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The Show (Last Man) Paperback – February 16, 2016
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About the Author
Bastien Vivès was born in 1984 in Paris. He spent his childhood drawing with his brother. His studies focused on illustration and animation at the École des Gobelins. His first title came out in 2007.
Michaël Sanlaville graduated from the Emile Cohl school, and later the Gobelins, after which he followed twin careers in animation (at the Xilam studio) and in comics with Casterman Publishers.
Balak (aka Yves Bigerel) graduated from the Gobelins School of Animation in 2006. Balak works as a storyboard artist, 2D animator, and TV show director in France. He works with Marvel Comics on the new digital Infinite Comics brand, as a storyboard artist.
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Top Customer Reviews
Once again, this volume of The Last Man saga relies on knowledge of the previous three volumes. The fights are on and the plot thickens in this latest installment The Show. The reader, in this volume, is taken on a ride with new characters, new plot developments and new crises. The team of Balak, Saniville and Vive̒s, have upped the ante in this spellbinding graphic novel. It is even compelling enough for you to pick up the first three installments to bring you up to speed.
The writing is far more dynamic in this installment. The dialogue is terse, poignant, and doesn’t waver from character. The plotting is far more in depth than in previous installments. The twists and turns that happen are almost surprising to the reader and promotes further immersion into the story; both as an individual piece, and part of a larger story arc. The seedy districts of the metropolis, suit the thematic elements and brings a new twist to the previous volumes. The team has put together a winning mix of action and intrigue to keep you reading until the final page.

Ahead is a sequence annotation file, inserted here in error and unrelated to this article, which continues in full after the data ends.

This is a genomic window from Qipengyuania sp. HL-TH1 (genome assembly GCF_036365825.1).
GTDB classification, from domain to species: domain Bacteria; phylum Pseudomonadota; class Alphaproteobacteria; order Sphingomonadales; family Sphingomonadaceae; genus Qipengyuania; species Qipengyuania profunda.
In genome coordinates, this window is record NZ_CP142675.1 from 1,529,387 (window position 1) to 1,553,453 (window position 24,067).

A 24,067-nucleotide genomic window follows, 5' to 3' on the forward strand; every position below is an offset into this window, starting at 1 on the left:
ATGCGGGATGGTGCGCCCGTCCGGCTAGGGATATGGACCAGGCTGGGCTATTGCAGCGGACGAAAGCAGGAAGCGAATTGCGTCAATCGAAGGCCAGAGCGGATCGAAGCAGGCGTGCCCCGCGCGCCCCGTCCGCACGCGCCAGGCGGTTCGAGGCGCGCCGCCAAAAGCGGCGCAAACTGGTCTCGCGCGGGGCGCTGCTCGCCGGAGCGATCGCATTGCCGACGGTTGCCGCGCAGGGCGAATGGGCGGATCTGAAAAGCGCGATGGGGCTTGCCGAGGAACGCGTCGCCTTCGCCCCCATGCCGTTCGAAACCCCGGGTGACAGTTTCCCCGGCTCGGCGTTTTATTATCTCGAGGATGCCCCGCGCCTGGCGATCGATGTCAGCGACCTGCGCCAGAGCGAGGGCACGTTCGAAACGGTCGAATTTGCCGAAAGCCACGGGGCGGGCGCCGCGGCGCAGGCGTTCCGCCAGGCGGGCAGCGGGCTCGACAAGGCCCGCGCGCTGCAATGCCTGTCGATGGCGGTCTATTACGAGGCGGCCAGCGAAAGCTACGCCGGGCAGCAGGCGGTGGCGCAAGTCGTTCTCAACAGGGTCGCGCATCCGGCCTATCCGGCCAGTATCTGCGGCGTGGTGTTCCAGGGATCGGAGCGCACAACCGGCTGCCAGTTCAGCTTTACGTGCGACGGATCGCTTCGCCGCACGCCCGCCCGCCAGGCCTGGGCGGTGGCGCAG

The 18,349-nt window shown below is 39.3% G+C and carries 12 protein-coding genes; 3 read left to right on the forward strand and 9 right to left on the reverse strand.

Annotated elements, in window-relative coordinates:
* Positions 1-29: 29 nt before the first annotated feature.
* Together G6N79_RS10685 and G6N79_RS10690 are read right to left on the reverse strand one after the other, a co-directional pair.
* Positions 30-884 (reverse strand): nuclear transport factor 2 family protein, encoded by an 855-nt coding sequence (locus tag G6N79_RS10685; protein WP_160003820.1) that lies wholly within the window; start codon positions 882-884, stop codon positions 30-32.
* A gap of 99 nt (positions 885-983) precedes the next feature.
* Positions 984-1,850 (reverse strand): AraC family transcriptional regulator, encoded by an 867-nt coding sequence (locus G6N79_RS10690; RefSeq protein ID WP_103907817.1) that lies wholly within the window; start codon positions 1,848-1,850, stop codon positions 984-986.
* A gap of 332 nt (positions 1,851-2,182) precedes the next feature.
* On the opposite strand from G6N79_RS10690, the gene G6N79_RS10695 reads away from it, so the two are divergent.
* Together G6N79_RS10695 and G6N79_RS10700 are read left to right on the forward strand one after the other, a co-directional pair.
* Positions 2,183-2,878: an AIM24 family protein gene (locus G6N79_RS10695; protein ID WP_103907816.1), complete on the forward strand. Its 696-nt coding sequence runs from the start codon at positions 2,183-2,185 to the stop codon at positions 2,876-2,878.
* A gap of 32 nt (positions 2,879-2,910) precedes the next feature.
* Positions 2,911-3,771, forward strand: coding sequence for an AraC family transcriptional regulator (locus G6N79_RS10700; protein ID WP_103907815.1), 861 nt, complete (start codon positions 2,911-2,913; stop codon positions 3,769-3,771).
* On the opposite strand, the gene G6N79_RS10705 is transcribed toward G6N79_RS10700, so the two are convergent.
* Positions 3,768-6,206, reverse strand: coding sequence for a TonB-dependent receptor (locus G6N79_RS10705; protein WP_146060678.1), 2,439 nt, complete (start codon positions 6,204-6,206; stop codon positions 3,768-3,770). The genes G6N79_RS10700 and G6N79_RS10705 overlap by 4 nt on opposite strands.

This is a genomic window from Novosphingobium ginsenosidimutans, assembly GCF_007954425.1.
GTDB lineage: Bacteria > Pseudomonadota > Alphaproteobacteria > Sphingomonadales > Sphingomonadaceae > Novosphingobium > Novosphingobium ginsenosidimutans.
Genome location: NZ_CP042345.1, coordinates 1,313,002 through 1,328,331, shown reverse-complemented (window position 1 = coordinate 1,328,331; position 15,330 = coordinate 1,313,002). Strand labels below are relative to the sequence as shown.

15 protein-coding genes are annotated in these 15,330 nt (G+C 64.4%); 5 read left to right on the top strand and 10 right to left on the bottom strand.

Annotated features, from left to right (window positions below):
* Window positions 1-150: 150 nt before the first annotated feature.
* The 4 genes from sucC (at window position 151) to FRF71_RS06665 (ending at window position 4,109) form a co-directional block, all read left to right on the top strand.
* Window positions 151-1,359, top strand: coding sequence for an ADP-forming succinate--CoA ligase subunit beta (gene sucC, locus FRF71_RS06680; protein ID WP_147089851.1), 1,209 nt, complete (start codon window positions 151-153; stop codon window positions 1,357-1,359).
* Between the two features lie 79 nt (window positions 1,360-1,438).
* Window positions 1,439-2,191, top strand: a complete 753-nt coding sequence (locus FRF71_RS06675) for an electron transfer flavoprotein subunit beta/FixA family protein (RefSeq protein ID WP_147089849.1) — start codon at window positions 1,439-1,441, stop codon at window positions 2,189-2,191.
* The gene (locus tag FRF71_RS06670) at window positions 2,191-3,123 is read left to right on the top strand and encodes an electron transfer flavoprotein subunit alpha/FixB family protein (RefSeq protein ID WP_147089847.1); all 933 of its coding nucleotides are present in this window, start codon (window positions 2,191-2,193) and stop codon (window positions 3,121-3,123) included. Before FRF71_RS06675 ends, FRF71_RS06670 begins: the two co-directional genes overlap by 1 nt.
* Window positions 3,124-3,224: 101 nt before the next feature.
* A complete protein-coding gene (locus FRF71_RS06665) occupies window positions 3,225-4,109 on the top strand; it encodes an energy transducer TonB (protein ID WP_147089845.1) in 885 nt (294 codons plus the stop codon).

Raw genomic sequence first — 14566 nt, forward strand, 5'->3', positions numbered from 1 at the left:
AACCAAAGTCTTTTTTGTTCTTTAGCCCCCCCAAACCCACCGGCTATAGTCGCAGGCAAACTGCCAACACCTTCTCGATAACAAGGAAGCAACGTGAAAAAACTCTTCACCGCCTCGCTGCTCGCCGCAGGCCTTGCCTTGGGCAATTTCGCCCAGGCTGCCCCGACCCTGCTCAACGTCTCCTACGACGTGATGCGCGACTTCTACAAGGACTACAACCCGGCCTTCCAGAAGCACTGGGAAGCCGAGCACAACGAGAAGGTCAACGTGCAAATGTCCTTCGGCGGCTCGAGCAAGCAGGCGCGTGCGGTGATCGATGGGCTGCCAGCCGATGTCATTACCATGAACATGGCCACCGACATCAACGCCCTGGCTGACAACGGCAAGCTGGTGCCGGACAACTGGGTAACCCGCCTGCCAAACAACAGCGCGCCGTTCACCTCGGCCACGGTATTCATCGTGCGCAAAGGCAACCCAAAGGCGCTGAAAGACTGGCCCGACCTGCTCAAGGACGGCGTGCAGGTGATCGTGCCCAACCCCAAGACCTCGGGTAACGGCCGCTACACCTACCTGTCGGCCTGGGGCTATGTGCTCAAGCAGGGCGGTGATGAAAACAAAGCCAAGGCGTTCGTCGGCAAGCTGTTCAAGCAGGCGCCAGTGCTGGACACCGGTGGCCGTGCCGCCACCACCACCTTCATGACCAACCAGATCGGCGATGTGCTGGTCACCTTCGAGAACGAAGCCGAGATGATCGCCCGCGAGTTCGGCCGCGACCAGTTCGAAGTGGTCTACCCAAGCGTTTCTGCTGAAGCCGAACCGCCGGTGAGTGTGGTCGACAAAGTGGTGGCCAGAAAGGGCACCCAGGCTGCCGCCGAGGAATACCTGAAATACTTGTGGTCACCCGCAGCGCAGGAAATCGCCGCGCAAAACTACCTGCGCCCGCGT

The characters are far more developed in The Show. With the previous three volumes, the personas in the volume are now fully fleshed out individuals, three-dimensional in their presentation and given enough leeway to add to the plot twists and intrigue mentioned earlier. In traditional manga style, not everything is what it seems, though, and the new characters introduced belay that sense of insecurity in the main protagonists. Here we see a real bonding between mother and son as they make their way through the trials of The Show, and the maze of the corrupt, professional fighting underbelly. You can truly feel for the protagonists now, and the slow start to the series now seems intentional, bringing you to the fevered action of the graphic novel.
The art, as always, is slick and clean – incredibly well rendered for the topic it covers. The realistic backgrounds and stylized manga characters, is as beautiful and well composed. There are no qualms here, about stating the art is worth the price of admission. Skillful lines and shading, often deep shading, depict fantastically, the crime ridden world the characters interact in. The style is taken with lettering (or dialogue balloons) in mind and the graphic novel reads both pictorially and word-wise well. The bold drawings during the bouts, “break the line” (or cause the human body to be depicted in an unrealistic manner – normally achieved by “breaking” the center line of the figure) and have a powerful impact on the fight scenes. Applause must go to the art team for keeping the art fresh and dynamic.
For fans of the Street Fighter comics, the movie Ninja Scroll, and the Matrix spin off the Animatrix, This is a sure shoe-in for your tastes. For those of you who want an introduction to manga that has both strong male and female leads, this just might be the story you’re looking for. Overall the graphic novel The Show might be a jumping on point for you.